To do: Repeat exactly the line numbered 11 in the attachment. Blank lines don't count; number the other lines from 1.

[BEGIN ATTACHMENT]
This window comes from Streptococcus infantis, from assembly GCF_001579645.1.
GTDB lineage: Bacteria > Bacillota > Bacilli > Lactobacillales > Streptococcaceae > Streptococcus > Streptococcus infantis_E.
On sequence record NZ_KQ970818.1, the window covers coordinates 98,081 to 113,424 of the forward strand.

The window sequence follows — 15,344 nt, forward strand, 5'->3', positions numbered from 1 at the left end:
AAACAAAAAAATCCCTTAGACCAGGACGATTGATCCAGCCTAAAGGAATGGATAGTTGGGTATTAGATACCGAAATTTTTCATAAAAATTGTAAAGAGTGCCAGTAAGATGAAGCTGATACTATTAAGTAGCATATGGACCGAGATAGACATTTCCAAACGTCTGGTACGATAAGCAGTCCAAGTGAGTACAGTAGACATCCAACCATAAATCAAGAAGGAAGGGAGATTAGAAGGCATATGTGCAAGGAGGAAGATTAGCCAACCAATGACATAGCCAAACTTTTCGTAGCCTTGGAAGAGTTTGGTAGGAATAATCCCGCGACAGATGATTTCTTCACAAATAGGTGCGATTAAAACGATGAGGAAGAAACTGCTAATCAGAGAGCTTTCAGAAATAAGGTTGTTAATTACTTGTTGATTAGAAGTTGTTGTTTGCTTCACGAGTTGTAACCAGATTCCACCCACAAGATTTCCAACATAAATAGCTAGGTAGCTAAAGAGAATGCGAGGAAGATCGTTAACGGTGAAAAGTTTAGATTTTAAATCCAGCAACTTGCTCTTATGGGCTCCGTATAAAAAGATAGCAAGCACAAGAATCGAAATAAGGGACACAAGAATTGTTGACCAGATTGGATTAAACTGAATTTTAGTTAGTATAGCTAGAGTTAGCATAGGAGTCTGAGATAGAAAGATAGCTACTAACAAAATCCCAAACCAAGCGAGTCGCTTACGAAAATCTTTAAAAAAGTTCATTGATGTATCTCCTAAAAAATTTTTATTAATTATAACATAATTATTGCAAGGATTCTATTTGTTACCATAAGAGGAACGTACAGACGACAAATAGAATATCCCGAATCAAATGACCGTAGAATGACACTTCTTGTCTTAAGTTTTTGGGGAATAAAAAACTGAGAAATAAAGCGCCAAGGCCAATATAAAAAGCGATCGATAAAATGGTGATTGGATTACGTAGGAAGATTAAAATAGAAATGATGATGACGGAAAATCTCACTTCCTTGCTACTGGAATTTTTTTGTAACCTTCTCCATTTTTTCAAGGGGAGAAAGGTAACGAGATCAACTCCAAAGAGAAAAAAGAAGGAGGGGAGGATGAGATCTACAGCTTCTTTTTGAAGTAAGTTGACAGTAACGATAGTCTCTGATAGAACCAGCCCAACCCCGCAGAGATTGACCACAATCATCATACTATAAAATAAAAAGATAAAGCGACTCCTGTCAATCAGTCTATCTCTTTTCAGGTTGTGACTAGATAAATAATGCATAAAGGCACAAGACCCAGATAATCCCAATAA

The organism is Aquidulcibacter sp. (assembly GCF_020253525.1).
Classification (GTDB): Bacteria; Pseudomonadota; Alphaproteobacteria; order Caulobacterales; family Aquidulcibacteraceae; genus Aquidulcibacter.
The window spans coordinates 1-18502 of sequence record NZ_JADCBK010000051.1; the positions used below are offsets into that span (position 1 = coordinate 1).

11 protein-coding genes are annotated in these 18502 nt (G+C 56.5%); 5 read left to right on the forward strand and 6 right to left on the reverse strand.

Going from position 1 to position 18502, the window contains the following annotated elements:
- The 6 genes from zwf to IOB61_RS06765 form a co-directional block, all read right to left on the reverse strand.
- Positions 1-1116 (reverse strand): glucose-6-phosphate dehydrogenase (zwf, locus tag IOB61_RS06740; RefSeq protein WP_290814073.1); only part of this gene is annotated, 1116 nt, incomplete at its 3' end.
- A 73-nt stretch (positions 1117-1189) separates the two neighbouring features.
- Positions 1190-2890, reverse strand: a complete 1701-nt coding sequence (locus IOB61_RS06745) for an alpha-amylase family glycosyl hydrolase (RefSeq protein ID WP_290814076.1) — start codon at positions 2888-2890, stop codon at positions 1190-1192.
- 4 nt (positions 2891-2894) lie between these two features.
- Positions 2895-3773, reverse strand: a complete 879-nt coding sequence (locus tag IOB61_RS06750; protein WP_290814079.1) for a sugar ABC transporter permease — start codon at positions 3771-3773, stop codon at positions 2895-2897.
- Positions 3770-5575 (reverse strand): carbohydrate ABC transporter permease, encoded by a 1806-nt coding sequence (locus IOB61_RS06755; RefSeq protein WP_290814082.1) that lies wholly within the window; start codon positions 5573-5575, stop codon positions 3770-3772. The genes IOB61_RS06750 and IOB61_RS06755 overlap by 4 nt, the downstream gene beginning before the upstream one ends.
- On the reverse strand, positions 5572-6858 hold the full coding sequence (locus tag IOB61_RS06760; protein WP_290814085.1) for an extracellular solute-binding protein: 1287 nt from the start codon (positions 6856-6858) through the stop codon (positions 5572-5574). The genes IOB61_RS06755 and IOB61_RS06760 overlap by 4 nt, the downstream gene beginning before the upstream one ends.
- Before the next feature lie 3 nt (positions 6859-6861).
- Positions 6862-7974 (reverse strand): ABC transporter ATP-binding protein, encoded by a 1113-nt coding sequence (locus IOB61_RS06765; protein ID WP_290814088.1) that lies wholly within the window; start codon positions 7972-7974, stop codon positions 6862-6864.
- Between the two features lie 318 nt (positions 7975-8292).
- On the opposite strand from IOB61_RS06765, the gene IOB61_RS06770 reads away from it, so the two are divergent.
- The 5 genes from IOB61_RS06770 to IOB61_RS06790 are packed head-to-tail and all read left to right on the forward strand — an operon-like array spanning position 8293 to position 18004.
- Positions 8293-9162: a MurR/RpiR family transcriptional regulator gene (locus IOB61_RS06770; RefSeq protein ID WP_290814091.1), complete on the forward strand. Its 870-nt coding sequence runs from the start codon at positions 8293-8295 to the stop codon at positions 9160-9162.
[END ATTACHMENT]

- The 6 genes from zwf to IOB61_RS06765 form a co-directional block, all read right to left on the reverse strand.